05/23/2012 04:53 pm ET Updated Jul 23, 2012

Who Are The 'Real' Parents? An Adoptive Dad's Answer

When our daughter told my husband that he was the best Lego castle-builder, he replied, not very seriously, "Is that what you tell your friends -- that I'm better at Legos and Papa's better at playing Monster High?"

She gave him a perplexed look. "No one asks about my dads," she said, which makes sense since the kids all know us. "They only ask about my mom."

There have more of those moments lately, and how she navigates them is complicated by the fact that we have an open adoption which went half-closed, though not by our choice. Think of it as sight versus half sight. Go ahead, close one eye and then try looking over your shoulder on that side: strain all you want, but the view is limited. As much as we search the Internet for evidence of her mother's life online -- which is, honestly, how adoptive families roll these days -- we can only ever see so much.

If we wanted to, we could actually figure out how to reach the mother without going through our agency, but we don't. We're trying to allow her to live the life she wishes, to keep the distance she chooses from a decision she made in a different time. Perhaps it feels to her like something from another life, or perhaps it is still incredibly painful. "Perhaps" is a big word: it says volumes about all we don't know.

The word "mother" is one letter shorter and even more potent. I could say "birth mother" instead and I know that's an important distinction for many adoptive parents, and for good reason. But I don't always use that language because my daughter has two dads at home, so there is no competing figure for that specific title. And she's pretty bright: she hardly needs us to delineate the differences between being the parent of her birth and the parents who make her brush her teeth twice a day.

We've always shown her pictures of her mother and pictures of all of us together, so she's grown up knowing whose belly carried her and who chose her dads. When she speaks of that person, she alternates between "mom" and "mother" and "birth mom," and I truly doubt that any framework we tried to put around the language would have much effect. I speak from experience; though not adopted, I have a birth dad and a legal dad, both of whom I refer to as my father depending on the context (and, not as you might expect, because of meaningful emotional connections). So I know my daughter's heart will set her own terms -- and change them up from time to time -- over the years to come.

For the moment, she's at the age where other kids more often ask the question that pierces the hearts of adoptive parents and birth parents alike: Who are her "real" parents? Over the past seven years, I have practiced answers for her in my head, usually defaulting to the most common reply: Your "real" parents are the ones who raise you and take care of you. There's definitely truth to that, but let's face it: I like that answer because it favors me.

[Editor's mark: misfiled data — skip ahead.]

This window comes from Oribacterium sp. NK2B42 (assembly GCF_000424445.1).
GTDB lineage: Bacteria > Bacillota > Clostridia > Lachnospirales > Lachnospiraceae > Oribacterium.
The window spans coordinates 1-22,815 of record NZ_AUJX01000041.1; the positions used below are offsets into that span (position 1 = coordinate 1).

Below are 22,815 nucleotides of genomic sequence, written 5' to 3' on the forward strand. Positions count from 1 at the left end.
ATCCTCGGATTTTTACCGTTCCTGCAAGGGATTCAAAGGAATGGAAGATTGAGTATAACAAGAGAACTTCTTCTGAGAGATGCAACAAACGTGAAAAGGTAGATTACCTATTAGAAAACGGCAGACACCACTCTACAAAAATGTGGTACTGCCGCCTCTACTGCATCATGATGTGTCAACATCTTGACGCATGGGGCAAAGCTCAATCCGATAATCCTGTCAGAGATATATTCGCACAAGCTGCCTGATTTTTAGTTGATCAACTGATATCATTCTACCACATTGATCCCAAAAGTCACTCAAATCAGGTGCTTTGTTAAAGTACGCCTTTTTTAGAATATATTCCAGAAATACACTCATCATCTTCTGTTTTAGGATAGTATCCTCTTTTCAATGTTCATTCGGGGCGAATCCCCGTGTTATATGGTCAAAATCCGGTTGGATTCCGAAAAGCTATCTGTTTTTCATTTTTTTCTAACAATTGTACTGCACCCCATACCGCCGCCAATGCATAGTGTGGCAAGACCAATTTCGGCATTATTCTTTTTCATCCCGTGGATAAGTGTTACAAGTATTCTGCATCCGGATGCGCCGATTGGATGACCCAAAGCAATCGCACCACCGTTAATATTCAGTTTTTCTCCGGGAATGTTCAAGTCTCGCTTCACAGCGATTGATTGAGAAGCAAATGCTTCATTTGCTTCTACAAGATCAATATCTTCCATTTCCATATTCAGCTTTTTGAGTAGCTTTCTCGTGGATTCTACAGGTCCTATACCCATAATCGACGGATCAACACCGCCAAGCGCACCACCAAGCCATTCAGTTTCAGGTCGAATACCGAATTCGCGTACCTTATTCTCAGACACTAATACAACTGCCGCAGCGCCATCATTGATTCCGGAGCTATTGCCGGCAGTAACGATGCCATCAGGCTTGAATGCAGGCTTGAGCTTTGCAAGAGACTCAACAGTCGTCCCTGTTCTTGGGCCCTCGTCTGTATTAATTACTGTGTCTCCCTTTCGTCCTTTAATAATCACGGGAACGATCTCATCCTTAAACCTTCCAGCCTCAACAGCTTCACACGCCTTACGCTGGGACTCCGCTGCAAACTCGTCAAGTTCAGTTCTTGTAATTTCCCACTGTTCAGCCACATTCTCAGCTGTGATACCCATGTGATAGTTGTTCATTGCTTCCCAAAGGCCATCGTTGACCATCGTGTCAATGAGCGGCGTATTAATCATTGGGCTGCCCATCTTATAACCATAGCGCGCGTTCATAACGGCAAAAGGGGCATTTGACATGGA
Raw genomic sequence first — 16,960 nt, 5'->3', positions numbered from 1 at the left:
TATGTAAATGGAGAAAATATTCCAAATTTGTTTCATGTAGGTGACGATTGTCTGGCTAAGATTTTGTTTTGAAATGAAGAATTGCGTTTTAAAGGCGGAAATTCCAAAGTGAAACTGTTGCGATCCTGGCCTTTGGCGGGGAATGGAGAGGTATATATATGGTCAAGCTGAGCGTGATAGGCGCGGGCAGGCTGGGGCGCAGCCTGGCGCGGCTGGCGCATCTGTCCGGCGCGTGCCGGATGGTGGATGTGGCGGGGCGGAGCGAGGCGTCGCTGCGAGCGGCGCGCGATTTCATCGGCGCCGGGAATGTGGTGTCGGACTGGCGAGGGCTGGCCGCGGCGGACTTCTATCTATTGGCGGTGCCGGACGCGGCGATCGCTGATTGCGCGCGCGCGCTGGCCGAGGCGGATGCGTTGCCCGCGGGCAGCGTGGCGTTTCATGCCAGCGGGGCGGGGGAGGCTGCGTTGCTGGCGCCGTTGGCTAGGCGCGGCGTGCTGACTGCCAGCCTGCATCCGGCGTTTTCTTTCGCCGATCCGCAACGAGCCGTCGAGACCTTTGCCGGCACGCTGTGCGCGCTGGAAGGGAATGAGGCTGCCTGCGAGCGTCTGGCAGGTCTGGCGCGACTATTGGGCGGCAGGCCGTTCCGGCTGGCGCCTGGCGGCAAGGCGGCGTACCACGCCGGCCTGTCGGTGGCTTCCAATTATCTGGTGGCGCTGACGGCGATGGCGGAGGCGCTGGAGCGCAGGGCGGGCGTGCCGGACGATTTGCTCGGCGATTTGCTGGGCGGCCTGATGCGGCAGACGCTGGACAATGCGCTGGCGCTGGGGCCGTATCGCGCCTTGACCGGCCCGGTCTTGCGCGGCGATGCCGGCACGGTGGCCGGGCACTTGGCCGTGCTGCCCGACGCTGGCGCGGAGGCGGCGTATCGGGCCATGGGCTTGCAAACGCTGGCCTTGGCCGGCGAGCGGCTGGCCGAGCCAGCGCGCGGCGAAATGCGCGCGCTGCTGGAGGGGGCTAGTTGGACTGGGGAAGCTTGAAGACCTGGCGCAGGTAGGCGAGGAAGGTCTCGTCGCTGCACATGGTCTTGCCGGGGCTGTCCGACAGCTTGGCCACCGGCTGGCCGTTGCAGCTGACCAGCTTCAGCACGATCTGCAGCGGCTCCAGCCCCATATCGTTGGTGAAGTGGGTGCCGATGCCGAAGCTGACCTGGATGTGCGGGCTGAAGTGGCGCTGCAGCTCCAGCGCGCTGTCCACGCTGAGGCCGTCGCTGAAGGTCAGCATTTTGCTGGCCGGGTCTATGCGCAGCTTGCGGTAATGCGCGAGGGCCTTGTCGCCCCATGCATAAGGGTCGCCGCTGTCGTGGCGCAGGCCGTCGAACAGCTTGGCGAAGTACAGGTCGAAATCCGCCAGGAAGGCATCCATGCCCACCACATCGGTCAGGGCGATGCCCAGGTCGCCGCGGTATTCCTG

Recently, while attending the Rainbow Families DC conference, I heard a better answer, one that is more challenging, but also rewrites the script in a way that moved me. Cynthia Cubbage, a social worker at the Center for Adoption Support and Education -- herself an adoptive mom -- faced a teary moment in which her daughter wanted to know which of her parents qualified as "real." Instead of repeating the answer so many of us give, Cubbage found herself landing on something fresh: "We're all real."

This reply knocked my socks off. Cubbage (who confessed that she herself had a good cry after her daughter was out of sight) showed amazing grace in that moment, not splitting her child's parents by biology and practice or making her daughter do the emotional math of "less than" or "greater than." Her answer let the birth parents -- whose lives brought them to a particular place so many years ago -- be people, too, with needs and cares and complexity, instead of mere reproductive roles. For so many birth parents, participating in the process of adoption is the highest act of parenting that they can perform under the real circumstances of their lives at that moment. Their diminished or inactive roles in the years to follow can't mitigate the fact that the journey of a child's life began with them.

Whatever it is that keeps our daughter's mother at a distance, she made our family. And that's the one thing my child and all her parents know for sure.